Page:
Maid Marian and The Hunter's Moon

By Hester NicEilidh

1999-2002

It was a crisp autumn day, with the sun shining and the smell of woodsmoke in the air. Summer's warmth had not yet deserted the greenwood, but the oak leaves were touched with copper and gold.

Friar Tuck came puffing up the path and joined the merry band gathered round the campfire.

"Hello," he chirruped, in his good natured way.

"Hello, Tuck, " replied Robin. "What puts you in such fine spirits today?"

"I'm going to visit a friend tomorrow," answered Tuck.

"Oh," said Robin. "And who might that be?"

"Brother Wilfrid, a friend from my seminary days. He's now living the life of a hermit in a stone hut near St. Audrey's Hill. Tomorrow is the feast day of St. Luke, and I thought I would celebrate the feast with Wilfrid and stay the night at his cell."

"May I travel along with you, Tuck? asked Marian. "I had intended to pay a visit to the Virgin's Well tomorrow, and it's close by St. Audrey's Hill. There's a cave there that some of the holy sisters from Kirklees use as a retreat when they want to meditate in solitude. The entrance is barred by an iron gate, but the abbess told me where to find the key if ever I wanted to seek refuge there. After visiting the well, I can stay the night locked securely in the retreat, then meet you back by the well at dawn and we can travel home together."

"I'd love to have your company on my journey, Little Flower, " smiled Tuck.

"Do you mind being without me for one night, Robin?" asked Marian.

"I'll miss you, my heart, but I won't stand in the way of your spiritual needs. Go with Tuck and enjoy your retreat. I dare say you could use a night of solitude after so many months of listening to these louts snore around the campfire," Robin jested.

"As it turns out," continued Robin, "the rest of us may be camped quite near. We're going on a hunt tomorrow, and the forest around St. Audrey's Hill has plenty of game. We could journey with you part way, then part company at midday."

"A splendid idea!" said Tuck.

The next day dawned fine and clear, and the outlaws set out on their trek. All carried a bow and quiver slung across their backs, and a sword or knife at their sides, even Marian and Tuck, for, although they would not join in the hunt with the others, they had need of protection while travelling on their own in the greenwood.

At midday, the band stopped by the side of a swiftly flowing brook and ate a communal meal of bread, cold venison, cheese and apples. Then Marian and Tuck continued on their way to St. Audrey's Hill, while the rest of the band fanned out into the wood in twos and threes to hunt game.

After a short journey along the well worn track, Marian and Tuck came to a fork in the path.

Brother Tuck said, "Wilfrid's hut is just a little ways down this side path, m'lady. I fear I must make my farewells here."

The two friends parted warmly, promising to meet each other at the Virgin's Well at dawn the next day, then went their separate ways.

Marian hummed contentedly to herself as she continued along the path to the Virgin's Well. The "well" was really a natural spring, which bubbled up into a rock pool set against the steep, rocky face of the hill. Over the years, pilgrims to this sacred site had built up a sheltering wall of rocks, so that the water welled up even higher in the pool. During Roman times, the image of the goddess Diana had been carved into the rock face above the spring, but in this more Christian age, the image was usually referred to as the Blessed Virgin.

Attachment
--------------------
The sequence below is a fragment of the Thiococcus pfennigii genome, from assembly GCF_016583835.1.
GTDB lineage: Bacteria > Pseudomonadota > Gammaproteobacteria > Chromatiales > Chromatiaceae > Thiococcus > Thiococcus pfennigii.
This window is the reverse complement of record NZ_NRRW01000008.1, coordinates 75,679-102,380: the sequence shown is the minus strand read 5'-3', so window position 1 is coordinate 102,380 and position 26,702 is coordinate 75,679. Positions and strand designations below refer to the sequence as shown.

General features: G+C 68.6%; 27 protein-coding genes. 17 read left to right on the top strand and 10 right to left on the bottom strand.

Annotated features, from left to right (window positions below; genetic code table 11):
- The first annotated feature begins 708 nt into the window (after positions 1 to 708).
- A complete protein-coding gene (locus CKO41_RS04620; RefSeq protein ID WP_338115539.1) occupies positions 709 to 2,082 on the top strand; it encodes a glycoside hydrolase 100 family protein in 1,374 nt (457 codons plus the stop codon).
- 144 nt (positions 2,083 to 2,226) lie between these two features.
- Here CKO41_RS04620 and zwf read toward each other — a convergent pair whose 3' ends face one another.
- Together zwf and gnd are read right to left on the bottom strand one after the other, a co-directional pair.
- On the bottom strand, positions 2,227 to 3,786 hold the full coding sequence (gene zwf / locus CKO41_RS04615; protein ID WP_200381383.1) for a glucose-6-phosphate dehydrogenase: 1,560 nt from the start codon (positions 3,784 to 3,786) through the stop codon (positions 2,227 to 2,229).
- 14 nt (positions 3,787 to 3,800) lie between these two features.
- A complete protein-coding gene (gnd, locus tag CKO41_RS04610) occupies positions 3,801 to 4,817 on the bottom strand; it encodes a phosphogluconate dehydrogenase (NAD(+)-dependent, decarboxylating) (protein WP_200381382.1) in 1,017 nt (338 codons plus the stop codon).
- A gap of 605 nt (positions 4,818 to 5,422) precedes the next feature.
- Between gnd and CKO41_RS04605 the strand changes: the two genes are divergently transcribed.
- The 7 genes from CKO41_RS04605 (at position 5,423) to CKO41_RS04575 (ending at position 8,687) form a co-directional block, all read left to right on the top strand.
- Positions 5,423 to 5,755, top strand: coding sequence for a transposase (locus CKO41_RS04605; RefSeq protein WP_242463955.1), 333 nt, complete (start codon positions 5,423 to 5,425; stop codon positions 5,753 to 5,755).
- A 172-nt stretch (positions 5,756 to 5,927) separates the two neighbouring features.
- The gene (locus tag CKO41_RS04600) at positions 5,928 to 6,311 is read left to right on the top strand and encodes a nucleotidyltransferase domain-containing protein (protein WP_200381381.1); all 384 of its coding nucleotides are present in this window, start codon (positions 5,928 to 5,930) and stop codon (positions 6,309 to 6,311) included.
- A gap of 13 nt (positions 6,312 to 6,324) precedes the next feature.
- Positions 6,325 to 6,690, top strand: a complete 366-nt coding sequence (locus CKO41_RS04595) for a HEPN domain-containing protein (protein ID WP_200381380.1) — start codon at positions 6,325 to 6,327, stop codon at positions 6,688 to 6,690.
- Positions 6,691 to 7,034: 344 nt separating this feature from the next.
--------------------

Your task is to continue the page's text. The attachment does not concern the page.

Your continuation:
Marian heard the burbling of the water in the pool before she had made the last turning in the path. Parting the underbrush that hid the sacred site, she stepped into the small clearing around the well. Putting aside her weapons and satchel, Marian knelt before the pool and took an ancient stone bowl from its niche in the rock wall. With this, she scooped up some of the clear, fresh water. She washed the dust of her journey from her face, neck, hands and arms using the water in the bowl, then poured the wash water out onto the ground. Only after this ritual ablution did she take down the well-worn wooden dipper from where it hung beside the well and slake her thirst. The water was sweet and cool, much appreciated after the long walk on this warm autumn day.

Smiling her thanks to the guardian image of the Virgin, Marian got up from her knees and retrieved her satchel, then sat on a nearby rock to watch the birds in the branches and eat some of the bread and cheese that had been left over from the midday meal. Marian ate sparingly, for she knew there would be more food later that night.

With her meal finished, Marian got up from the rock and began to move purposefully into the thicket that obscured the rock wall beside the well. Peering through the gloom, Marian was able to make out a small doorway in the rock, blocked by an iron gate. She continued past the doorway without hesitating, counting off ten paces, then reaching up along the rock wall until her fingers found a tiny crevice and closed around the key hidden there. Marian went back to the gate and unlocked it.

The doorway was low, and Marian had to duck as she entered the cave that the sisters of Kirklees occasionally used as a retreat. Marian turned the key in the lock from the inside, so that no one could follow and disturb her.